Home SK - Stocks, Property, Investment Chamas - Investment Groups BIZ - Small Business Soko - Market Wazua Life About Wazua
SIGN IN REGISTER
Saturday, Feb 29, 2020
Investor
We’re investing funds for profit. Join us and wazua!
LATEST DISCUSSIONS
Elliott Wave Analysis Of The NSE 20 [3298]
Kenya Airways...why ignore.. [14330]
KenGen HY 2019 [458]
Uchumi - A value play? [496]
Mumias Sugar huge demand [2815]
Unga Group FY 2019 profit down 30% [6]
Tesla stock [28]
Madness at the NSE [2071]
Treasury Bills and Bonds [1345]
StanChart [4]
Kenya Power FY 2017/2018 [353]
Kenya Re - 2018 and beyond [291]
Coop Bank 2019 [72]
First World Markets Shenanigans [11]
Sanlam Kenya [10]
 
Forum Jump
Welcome Guest Search | Active Topics | Log In | Register

18 Pages«<1415161718>
Kenya Power FY 2017/2018
jmbada
#301 Posted : Thursday, January 10, 2019 11:02:47 AM
Rank: Member


Joined: 1/1/2011
Posts: 393
Fyatu wrote:
Ericsson wrote:
https://www.businessdailyafrica.com/economy/Power-consumption-dips-to-five-year-low/3946234-4923468-15aiek8/index.html

Homes and factories in Nairobi for the first time since 2013 cut their electricity consumption, signaling reduced economic activity in the capital.

Kenya Power data show electricity consumption in the city in the year to June dropped to 3.83 billion kilowatt hours (kWh) from 3.913 billion in similar period a year earlier, pulled down by large commercial users and domestic consumers.

Nairobi’s consumption of power by city’s commercial and industrial users dropped to 1.44 billion units from 1.6 billion the previous year while that of households dropped to below a billion to 779 million kWh, down from 1.119 billion—reflecting a 12.5 per cent drop.



These are cheap lies peddled by corrupt Jubilee government. I can tell you for a fact that more than 20 ugly flats with 60 single rooms each were erected in Mathare North alone leave alone Lucky summer, pipeline, Huruma, Pangani etc within the stated period. All these are connected to electricity. No amount of hekaya za abunuasi can fool me that electricity consumption went down. Jubilee should tell Kenyans kibaga ubaga where Kenya power revenues(monopoly) disappear to

The source and uses of KPLC are in their audited financials and acxompanying notes. New completions of construction can be used as a proxy for growth, but not fully. The units may be unoccuppied, users may be using alternatives for energy (eg solar for heating) and industrial firms may have cut back significantly on consumption.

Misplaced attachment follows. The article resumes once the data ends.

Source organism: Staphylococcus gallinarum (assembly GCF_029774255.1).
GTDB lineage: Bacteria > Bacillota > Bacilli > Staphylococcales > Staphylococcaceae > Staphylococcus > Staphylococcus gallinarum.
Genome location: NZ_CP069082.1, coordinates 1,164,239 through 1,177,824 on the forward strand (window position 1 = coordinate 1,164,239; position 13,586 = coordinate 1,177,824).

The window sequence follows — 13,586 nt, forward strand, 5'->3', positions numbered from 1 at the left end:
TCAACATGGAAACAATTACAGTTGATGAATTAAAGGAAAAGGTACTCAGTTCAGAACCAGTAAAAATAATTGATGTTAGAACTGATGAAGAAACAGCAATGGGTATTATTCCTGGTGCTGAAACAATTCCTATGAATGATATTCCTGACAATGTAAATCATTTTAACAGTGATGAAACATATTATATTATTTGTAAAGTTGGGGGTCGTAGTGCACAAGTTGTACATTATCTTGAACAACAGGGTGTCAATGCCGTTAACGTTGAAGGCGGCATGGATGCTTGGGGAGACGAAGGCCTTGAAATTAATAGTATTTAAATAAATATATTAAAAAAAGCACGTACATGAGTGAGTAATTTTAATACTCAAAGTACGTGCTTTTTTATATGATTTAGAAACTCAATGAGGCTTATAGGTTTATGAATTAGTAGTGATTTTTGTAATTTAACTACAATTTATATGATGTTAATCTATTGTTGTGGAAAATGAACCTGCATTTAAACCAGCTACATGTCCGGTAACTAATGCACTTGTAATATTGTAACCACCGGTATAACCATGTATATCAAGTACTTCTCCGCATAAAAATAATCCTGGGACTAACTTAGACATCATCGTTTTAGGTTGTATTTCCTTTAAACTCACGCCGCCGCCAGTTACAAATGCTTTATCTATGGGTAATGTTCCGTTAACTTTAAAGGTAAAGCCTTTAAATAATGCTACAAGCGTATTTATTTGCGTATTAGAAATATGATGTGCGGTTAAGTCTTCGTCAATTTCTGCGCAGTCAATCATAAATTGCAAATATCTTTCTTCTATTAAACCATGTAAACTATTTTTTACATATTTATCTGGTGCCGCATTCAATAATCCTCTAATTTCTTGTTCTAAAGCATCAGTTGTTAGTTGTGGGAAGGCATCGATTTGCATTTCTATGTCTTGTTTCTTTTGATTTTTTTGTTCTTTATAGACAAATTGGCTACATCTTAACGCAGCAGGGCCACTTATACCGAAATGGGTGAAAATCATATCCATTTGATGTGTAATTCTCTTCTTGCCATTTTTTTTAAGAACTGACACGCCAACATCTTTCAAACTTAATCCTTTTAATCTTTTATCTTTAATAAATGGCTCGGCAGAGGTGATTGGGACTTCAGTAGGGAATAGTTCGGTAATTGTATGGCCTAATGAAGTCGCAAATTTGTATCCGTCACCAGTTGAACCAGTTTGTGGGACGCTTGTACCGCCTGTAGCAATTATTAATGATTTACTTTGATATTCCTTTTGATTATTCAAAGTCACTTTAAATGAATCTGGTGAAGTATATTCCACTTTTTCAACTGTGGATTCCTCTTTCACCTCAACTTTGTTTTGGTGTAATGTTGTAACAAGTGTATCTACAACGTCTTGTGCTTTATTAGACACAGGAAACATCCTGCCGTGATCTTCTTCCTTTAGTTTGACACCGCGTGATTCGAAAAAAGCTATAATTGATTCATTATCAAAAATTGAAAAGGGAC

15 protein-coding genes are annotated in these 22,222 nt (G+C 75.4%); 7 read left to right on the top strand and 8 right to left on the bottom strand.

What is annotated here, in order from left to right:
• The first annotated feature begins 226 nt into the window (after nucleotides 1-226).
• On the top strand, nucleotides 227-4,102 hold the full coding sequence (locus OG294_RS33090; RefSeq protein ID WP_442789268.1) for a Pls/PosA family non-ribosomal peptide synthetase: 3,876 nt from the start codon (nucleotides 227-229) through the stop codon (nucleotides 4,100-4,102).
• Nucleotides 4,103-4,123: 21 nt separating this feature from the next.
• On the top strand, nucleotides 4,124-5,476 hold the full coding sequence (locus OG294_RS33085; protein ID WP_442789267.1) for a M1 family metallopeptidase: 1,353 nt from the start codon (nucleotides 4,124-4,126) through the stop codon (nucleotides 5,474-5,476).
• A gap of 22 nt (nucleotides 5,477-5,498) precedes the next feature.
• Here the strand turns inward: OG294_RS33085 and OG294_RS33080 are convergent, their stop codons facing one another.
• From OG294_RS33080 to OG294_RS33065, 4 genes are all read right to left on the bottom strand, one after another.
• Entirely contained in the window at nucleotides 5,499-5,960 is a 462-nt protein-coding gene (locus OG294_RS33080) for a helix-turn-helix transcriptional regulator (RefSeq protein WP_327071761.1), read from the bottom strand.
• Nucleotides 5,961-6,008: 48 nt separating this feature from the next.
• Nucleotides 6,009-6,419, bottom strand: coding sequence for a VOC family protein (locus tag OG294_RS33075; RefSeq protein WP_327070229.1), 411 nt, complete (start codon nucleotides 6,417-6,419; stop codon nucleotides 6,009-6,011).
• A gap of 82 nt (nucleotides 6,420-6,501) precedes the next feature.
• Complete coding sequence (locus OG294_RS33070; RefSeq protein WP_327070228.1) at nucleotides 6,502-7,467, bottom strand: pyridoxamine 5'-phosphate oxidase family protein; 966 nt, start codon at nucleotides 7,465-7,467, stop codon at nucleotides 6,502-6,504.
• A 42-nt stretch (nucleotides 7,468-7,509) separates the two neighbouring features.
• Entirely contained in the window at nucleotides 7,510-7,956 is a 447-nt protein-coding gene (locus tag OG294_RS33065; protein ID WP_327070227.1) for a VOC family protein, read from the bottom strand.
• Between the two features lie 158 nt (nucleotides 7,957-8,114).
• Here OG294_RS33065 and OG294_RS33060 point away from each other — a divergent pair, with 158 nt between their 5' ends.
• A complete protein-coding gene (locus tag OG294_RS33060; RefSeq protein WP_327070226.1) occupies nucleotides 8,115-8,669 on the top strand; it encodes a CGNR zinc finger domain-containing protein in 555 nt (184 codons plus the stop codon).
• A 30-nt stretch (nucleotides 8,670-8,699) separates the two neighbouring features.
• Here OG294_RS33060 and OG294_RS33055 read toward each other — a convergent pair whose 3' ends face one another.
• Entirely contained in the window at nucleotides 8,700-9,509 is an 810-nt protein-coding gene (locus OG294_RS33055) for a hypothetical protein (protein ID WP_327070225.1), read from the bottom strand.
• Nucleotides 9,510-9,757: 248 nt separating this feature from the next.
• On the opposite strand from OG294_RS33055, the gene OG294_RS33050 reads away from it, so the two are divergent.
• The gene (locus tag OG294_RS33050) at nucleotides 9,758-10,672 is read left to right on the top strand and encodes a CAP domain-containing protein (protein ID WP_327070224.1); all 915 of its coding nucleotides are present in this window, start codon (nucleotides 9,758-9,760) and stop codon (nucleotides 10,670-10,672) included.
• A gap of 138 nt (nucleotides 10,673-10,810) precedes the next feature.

Ericsson
#302 Posted : Thursday, February 07, 2019 9:48:26 AM
Rank: Elder


Joined: 12/4/2009
Posts: 8,070
Location: NAIROBI
In today's Nation newspaper,kenya power has published new tariffs.
Anyone with a copy to post here and what will be the effect in share price
Ebenyo
#303 Posted : Friday, February 08, 2019 12:12:00 PM
Rank: Veteran


Joined: 4/4/2016
Posts: 1,793
Location: Kitale
Ericsson wrote:
In today's Nation newspaper,kenya power has published new tariffs.
Anyone with a copy to post here and what will be the effect in share price



The market responded positively to the news.
Towards the goal of financial freedom
mlennyma
#304 Posted : Friday, February 08, 2019 12:17:41 PM
Rank: Elder


Joined: 7/21/2010
Posts: 6,006
Location: nairobi
Ebenyo wrote:
Ericsson wrote:
In today's Nation newspaper,kenya power has published new tariffs.
Anyone with a copy to post here and what will be the effect in share price



The market responded positively to the news.

volume surge
"Don't let the fear of losing be greater than the excitement of winning."
KaunganaDoDo
#305 Posted : Friday, February 08, 2019 3:42:55 PM
Rank: Member


Joined: 8/6/2018
Posts: 228
Ericsson wrote:
In today's Nation newspaper,kenya power has published new tariffs.
Anyone with a copy to post here and what will be the effect in share price


There are no new tariff. its just a clarification on how domestic customers and small commercial can shift from categories 1 to 2 and vice versa
kawi254
#306 Posted : Monday, January 27, 2020 2:45:56 PM
Rank: Member


Joined: 2/20/2015
Posts: 367
Location: Nairobi
KaunganaDoDo wrote:
tandich wrote:
KaunganaDoDo wrote:
kawi254 wrote:
Ericsson wrote:
https://www.standardmedia.co.ke/business/article/2001301346/turkana-project-to-earn-firm-billions
Lake Turkana Wind Power project (LTWP) will now sell electricity to Kenya Power at a 50 per cent discounted rate, it has emerged. The arrangement, however, comes with a rider that the power distributor’s purchases from the firm’s Marsabit wind farm will have to cross a certain threshold.